Untreated HIV carriers transmit resistant viruses
Around one in every ten newly infected HIV carriers in Switzerland has viruses that are resistant to at least one of the three classes of drugs used to treat AIDS. Contrary to previously held assumptions, resistant viruses are primarily transmitted by people who are not yet receiving treatment, according to the reports in "Clinical Infectious Diseases" from the researchers headed by Roger Kouyos and Huldrych Günthard at Zurich University Hospital.
Reconstruction of transmission chains
In their molecular epidemiological analysis of 1674 male carriers of HIV who had sex with other men, the researchers demonstrated resistant viruses in 140 patients. The research group reconstructed the transmission chains of these viruses on the basis of the patients' estimated infection dates and the degree of genetic relatedness of their blood-borne viruses. Most of the transmission chains commence in HIV carriers who were not yet undergoing treatment at the time at which the resistant viruses were transmitted.
"We were astonished to note that the resistant viruses are primarily brought into circulation by untreated people," said Günthard. "Previously we had assumed that the resistant viruses came from patients for whom treatment had failed as resistances were produced while treatment was ongoing."
Early diagnosis is vital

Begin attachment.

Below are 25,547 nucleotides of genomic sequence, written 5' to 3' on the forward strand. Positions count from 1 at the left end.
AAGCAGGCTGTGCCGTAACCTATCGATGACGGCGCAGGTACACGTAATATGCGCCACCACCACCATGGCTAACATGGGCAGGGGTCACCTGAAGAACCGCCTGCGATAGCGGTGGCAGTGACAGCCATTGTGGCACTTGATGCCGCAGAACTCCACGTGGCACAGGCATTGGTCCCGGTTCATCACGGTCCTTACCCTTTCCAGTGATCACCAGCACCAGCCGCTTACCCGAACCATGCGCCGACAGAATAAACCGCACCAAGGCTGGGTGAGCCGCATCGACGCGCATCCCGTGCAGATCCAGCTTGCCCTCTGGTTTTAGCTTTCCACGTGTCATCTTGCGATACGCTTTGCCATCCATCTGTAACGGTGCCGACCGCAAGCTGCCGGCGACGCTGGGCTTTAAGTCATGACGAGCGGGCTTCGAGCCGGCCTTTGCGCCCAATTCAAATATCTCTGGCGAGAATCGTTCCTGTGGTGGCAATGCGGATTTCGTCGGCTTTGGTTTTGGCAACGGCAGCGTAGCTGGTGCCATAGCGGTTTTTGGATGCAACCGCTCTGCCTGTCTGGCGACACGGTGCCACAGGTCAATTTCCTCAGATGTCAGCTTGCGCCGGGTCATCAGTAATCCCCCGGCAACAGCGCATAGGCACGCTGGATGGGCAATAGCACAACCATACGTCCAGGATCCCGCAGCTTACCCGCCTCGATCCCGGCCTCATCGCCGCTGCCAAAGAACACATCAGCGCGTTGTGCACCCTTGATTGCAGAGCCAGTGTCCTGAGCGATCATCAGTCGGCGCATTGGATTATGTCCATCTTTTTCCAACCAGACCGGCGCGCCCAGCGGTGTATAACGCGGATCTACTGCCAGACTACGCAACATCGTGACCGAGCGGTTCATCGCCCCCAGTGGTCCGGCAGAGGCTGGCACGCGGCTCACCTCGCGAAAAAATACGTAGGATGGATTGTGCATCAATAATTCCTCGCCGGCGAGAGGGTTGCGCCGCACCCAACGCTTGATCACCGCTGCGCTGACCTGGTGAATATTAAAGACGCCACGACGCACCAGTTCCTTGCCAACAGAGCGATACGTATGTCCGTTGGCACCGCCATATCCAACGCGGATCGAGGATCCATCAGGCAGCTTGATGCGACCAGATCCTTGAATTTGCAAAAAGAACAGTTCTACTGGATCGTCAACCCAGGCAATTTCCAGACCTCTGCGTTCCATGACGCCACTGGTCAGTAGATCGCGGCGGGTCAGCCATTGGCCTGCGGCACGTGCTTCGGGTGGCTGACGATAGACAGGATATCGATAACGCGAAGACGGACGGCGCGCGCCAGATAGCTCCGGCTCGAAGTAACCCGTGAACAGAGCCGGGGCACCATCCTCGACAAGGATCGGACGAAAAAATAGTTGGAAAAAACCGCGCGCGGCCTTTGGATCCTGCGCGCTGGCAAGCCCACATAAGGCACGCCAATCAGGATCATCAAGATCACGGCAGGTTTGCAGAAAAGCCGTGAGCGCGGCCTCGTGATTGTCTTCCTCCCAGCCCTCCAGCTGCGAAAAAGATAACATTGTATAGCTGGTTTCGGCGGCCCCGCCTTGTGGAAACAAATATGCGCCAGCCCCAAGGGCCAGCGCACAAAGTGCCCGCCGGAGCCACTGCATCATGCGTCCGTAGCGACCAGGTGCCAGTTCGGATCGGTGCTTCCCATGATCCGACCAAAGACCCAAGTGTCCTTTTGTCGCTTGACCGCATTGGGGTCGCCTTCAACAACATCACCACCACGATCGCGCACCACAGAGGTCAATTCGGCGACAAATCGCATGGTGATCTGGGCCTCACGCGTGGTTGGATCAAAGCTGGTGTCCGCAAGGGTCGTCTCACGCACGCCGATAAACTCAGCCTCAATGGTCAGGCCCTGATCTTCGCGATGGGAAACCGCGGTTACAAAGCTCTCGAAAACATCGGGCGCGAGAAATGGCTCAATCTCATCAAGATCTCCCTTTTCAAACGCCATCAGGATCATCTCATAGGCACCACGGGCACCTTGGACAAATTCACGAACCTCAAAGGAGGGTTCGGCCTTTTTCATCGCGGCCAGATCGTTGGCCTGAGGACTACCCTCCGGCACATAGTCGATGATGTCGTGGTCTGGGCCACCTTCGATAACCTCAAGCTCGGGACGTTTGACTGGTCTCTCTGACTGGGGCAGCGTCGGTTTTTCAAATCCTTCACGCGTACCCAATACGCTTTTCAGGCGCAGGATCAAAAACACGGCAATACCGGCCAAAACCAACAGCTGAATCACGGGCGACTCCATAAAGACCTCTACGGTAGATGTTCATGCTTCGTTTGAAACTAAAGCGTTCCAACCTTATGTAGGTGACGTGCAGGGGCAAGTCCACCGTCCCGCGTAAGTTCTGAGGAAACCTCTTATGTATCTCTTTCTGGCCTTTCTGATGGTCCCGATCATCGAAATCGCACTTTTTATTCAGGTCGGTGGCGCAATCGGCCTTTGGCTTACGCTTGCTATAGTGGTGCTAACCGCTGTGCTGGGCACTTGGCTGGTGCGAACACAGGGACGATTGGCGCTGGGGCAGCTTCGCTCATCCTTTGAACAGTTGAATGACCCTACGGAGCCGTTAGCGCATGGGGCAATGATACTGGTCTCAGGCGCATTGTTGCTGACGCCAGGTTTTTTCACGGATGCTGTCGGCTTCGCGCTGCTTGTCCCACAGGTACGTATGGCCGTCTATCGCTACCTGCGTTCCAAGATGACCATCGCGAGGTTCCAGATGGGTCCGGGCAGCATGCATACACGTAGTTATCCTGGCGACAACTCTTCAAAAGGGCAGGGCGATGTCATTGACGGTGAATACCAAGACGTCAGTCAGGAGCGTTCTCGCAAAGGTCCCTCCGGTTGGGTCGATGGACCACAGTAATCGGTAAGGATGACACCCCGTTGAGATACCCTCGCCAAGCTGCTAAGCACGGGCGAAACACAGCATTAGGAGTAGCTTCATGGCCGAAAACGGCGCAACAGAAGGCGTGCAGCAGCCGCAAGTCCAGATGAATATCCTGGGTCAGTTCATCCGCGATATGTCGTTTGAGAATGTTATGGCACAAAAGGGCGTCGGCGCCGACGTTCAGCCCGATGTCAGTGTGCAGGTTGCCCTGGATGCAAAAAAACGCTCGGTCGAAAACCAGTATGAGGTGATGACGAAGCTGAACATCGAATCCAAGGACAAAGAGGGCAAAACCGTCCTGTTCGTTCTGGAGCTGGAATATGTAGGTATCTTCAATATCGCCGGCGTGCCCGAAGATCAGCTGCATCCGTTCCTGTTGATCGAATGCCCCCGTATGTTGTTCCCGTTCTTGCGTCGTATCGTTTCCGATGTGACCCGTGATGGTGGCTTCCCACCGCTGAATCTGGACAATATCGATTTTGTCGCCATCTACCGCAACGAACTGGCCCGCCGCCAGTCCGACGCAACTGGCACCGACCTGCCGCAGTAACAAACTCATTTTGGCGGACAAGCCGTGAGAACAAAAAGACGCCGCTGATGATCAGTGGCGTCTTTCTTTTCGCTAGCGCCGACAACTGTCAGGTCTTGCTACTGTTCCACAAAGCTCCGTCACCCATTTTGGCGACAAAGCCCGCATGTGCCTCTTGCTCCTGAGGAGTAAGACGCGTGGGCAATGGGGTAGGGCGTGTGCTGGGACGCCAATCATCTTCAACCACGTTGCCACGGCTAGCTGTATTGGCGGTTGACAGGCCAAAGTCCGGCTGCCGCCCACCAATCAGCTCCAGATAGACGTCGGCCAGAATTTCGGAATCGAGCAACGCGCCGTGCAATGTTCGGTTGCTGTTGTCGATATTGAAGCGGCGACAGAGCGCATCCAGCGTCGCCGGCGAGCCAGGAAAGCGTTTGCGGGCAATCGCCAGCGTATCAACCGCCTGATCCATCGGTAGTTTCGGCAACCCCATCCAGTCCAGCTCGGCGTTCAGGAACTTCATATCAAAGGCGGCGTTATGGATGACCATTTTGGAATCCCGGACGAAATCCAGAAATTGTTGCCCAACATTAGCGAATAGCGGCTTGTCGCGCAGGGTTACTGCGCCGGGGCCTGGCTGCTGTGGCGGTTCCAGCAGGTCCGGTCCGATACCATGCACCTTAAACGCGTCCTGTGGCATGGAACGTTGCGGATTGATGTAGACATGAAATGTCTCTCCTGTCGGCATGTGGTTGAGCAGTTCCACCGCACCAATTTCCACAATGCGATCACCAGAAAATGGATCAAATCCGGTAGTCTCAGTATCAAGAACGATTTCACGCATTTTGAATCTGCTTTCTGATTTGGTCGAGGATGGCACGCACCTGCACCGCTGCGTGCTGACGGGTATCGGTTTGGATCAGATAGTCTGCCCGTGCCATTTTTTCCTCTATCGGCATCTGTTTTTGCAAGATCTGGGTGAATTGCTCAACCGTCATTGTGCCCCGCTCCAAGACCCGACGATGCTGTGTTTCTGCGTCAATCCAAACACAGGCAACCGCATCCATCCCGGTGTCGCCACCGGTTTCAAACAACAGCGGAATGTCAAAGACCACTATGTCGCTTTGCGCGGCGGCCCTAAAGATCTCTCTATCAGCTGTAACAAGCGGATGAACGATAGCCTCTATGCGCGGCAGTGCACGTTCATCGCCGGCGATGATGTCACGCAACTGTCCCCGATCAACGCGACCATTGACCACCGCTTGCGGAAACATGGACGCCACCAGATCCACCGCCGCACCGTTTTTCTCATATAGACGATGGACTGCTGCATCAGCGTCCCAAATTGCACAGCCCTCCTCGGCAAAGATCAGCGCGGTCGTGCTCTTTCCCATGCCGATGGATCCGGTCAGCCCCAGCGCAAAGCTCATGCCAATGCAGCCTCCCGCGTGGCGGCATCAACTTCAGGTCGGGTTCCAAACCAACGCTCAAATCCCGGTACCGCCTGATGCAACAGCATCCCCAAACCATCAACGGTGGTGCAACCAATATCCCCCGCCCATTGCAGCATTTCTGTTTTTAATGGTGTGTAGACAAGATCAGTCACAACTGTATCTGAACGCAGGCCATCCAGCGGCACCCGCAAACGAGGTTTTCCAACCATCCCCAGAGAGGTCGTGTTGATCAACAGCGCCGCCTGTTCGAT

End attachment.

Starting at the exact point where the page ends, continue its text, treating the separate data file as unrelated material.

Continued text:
The principal role of untreated HIV carriers in the transmission of resistant viruses means that combating these resistant strains is not solely reliant on optimised treatment, but also on preventing transmission by people who are not undergoing treatment. Prevention and early detection of newly infected persons are particularly vital in this respect. "In contrast to other tests, such as that for hepatitis, the HIV test requires that permission is obtained from the patient," explained Günthard. Since many doctors are reluctant to discuss their patients' sexuality with them openly, many infections are not discovered until much later than they could and should have been. While progress in medicine has robbed AIDS of its deadly effect, Günthard went on to stress, "there is still a great deal to be done."
The Swiss HIV Cohort Study
The aim of the study, which started in 1988, is to better understand HIV infection and AIDS, and improve the treatment of patients. All of Switzerland's specialist HIV clinics (Basel, Berne, Geneva, Lausanne, Lugano, St. Gallen and Zurich) collect data on treatment and the progress of the disease. Currently over 8,800 people are taking part in the Swiss HIV Cohort Study, of whom almost one third are women.